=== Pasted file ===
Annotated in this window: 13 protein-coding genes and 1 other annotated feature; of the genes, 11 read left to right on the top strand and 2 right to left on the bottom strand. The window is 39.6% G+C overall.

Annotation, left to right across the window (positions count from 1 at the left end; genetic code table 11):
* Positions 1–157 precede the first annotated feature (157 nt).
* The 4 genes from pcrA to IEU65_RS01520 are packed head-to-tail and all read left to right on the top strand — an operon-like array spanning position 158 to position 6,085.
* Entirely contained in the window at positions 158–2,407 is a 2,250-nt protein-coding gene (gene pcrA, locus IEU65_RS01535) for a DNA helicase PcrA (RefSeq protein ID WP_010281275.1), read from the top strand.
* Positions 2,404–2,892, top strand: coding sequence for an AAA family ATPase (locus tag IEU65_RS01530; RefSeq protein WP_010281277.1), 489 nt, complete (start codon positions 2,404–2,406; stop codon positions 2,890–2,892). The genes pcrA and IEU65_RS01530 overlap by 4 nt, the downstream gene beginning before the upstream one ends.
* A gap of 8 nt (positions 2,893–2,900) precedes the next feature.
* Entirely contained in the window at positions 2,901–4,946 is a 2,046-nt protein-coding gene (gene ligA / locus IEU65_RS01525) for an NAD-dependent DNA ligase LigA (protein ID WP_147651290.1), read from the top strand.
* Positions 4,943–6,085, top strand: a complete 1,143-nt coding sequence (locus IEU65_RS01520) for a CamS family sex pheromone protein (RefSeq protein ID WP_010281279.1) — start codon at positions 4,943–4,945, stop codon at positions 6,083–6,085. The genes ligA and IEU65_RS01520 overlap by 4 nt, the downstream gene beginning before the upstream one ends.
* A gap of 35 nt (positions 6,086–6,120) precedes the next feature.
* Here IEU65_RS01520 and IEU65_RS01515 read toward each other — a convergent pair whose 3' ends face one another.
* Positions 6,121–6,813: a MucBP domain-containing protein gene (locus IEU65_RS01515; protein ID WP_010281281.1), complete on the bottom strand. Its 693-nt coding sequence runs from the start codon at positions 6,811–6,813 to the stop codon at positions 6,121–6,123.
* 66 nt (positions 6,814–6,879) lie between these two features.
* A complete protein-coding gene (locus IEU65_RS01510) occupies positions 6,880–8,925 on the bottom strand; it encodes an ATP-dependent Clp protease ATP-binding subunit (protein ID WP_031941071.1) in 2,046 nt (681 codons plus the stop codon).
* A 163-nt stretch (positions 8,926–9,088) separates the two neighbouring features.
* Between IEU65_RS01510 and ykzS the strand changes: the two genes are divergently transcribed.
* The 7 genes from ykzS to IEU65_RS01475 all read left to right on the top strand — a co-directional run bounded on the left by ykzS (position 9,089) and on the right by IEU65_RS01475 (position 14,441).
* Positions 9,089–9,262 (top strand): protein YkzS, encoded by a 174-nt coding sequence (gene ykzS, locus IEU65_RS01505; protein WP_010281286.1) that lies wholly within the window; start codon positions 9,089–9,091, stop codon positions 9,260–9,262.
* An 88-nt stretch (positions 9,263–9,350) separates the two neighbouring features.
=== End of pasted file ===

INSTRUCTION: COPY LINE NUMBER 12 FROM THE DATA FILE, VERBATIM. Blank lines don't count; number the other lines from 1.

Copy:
* Positions 6,121–6,813: a MucBP domain-containing protein gene (locus IEU65_RS01515; protein ID WP_010281281.1), complete on the bottom strand. Its 693-nt coding sequence runs from the start codon at positions 6,811–6,813 to the stop codon at positions 6,121–6,123.